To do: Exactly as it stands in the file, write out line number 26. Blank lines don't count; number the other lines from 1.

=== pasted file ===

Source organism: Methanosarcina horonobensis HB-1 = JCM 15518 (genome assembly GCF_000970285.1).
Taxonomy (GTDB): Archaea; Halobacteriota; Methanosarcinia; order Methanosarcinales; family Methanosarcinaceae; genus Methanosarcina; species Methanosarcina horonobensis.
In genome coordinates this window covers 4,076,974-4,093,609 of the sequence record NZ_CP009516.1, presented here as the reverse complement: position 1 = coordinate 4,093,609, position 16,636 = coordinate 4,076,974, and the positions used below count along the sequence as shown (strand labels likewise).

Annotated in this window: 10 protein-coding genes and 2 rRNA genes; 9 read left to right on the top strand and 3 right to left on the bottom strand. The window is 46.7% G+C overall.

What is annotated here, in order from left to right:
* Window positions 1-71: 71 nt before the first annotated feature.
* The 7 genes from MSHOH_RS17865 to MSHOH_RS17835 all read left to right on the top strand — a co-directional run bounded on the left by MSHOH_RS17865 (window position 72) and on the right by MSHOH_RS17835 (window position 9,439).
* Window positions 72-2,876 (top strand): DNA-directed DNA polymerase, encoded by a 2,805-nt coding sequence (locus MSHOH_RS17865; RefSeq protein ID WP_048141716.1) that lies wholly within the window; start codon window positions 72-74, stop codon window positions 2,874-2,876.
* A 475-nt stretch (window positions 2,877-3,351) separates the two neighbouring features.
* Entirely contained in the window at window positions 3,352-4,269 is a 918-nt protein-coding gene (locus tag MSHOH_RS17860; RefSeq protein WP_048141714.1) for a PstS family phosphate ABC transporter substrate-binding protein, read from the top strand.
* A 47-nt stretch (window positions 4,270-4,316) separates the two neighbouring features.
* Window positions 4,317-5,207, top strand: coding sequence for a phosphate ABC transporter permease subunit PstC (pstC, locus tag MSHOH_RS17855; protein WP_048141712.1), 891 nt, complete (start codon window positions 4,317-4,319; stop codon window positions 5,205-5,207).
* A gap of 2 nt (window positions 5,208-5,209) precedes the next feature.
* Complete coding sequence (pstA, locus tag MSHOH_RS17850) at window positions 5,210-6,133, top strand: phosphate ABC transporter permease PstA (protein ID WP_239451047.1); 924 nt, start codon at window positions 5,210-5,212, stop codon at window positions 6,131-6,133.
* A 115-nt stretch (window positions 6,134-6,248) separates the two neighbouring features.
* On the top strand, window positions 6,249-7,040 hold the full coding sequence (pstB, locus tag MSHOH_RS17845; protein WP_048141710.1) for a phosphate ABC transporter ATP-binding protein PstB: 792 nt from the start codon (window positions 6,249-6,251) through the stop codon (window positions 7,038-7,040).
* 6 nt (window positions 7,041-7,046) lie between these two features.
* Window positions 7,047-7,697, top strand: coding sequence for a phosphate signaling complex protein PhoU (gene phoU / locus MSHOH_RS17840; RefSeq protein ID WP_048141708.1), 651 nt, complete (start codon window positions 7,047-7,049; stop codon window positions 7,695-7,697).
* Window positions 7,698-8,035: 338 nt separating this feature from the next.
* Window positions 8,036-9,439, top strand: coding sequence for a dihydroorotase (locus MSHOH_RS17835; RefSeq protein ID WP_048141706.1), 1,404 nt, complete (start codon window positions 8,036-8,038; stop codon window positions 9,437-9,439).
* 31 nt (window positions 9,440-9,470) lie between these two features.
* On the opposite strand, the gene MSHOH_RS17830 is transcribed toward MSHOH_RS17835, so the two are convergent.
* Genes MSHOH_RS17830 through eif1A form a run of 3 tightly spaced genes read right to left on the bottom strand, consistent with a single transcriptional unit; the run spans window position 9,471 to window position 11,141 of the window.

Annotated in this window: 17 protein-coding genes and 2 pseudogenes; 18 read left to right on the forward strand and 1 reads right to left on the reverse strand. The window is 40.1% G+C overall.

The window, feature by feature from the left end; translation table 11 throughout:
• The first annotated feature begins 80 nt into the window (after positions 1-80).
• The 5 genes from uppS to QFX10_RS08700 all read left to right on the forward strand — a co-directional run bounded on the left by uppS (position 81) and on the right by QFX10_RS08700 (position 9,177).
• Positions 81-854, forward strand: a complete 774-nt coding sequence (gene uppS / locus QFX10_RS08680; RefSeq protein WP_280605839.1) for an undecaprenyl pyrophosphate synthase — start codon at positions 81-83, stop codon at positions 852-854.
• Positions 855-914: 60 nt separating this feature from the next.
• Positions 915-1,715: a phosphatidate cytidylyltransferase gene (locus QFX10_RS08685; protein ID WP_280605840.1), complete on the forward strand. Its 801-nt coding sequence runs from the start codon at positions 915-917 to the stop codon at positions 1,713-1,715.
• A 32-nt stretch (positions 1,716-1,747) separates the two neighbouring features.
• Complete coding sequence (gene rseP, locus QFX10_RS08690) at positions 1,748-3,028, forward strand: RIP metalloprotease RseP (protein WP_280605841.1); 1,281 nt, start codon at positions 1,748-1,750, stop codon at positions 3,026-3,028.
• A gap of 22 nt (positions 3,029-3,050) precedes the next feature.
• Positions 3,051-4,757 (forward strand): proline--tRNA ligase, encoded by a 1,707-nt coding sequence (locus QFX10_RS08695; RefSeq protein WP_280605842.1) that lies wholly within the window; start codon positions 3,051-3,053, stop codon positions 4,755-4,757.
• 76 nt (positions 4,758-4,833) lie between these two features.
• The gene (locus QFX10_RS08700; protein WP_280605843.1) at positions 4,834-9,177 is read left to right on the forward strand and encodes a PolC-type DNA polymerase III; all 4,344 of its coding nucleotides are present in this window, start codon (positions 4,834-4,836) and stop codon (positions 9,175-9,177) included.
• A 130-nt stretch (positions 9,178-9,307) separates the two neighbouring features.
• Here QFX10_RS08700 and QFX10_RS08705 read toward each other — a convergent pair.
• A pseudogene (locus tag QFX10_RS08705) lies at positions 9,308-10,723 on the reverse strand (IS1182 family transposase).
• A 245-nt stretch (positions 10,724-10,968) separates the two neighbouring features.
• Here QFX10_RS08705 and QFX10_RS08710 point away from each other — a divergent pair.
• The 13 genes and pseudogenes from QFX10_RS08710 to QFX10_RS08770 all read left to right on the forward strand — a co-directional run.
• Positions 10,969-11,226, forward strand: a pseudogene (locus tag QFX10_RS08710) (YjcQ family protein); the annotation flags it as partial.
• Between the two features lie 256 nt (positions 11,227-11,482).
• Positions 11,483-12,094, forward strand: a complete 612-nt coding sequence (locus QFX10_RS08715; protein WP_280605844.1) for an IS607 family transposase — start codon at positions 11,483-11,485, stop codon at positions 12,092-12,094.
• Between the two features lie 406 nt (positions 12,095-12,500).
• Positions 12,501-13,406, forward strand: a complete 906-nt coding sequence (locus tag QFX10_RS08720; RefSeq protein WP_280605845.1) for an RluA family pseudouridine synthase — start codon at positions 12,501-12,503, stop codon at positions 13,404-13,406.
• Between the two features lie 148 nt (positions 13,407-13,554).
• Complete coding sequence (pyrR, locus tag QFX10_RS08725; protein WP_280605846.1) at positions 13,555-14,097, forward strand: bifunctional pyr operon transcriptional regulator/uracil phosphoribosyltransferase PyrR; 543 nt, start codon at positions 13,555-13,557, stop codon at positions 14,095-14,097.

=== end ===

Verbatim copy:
• The first annotated feature begins 80 nt into the window (after positions 1-80).